We arrived at Badlands National Park later in the day on Monday. We planned to spend Monday and Tuesday night out in the backcountry, and stopped by the ranger station to ask for advice on where to stay. Surprisingly, they had little to recommend beyond “well, there’s no trails, so go wherever you want and climb whatever you want.”
Oh, and this great addition: “We haven’t had a rescue yet this season… so if you guys wanted to give us a little action… we would’t mind.”
Badlands National Park: the land of extreme heat, no water, no trails, frequent thunderstorms, massive bison, and rangers who want a reason to go out for a rescue. We were going out for two nights in an area few people backpack in. Great.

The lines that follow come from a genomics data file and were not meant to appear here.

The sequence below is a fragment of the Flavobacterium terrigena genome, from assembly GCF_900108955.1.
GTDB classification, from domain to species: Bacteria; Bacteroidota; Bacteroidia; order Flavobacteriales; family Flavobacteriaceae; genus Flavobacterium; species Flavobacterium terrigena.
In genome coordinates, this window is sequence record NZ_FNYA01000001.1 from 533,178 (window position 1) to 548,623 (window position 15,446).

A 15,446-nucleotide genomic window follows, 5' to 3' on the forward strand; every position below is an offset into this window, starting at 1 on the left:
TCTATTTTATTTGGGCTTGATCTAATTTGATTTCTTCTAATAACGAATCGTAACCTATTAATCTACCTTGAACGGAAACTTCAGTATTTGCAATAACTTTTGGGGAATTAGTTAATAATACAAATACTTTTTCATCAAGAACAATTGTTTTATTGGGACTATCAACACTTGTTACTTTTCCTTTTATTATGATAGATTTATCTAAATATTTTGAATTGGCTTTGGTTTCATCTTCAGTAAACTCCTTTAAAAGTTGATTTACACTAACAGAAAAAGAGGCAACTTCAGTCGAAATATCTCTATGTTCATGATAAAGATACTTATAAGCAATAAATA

Not deterred by the ranger’s words or reports of thunderstorms rolling in, we drove through the park to find a spot to explore. We parked at “prairie dog town” and got our gear together with the backdrop of a beautiful sunset and rainstorm off in the distance.
We hiked about a mile to find a suitable spot to camp, trying to balance shelter from the wind, protection form the incoming storm and distance from the mosquitoes.
That’s right, mosquitoes. Let me tell you, the mosquitoes in the Badlands are worse than any other spot on earth. I realized this soon after setting off in to the prairie – I was able to kill five of the buggers with a single slap at the back of my legs. Bug spray didn’t help, and the strong wind was only a slight deterrent. I soon suited up in full pants and rain gear, even though the temperature was still over 70.
Backcountry meal: Annie’s mac’n cheese with homemade canned salmon (delicious)
Lessons learned: 1) “witching hour,” where mosquitoes come out the worst, is a real thing
2) Cacti will stab you if you’re not careful
3) You can get a lot of reading done if your tent is the only suitable place to hang out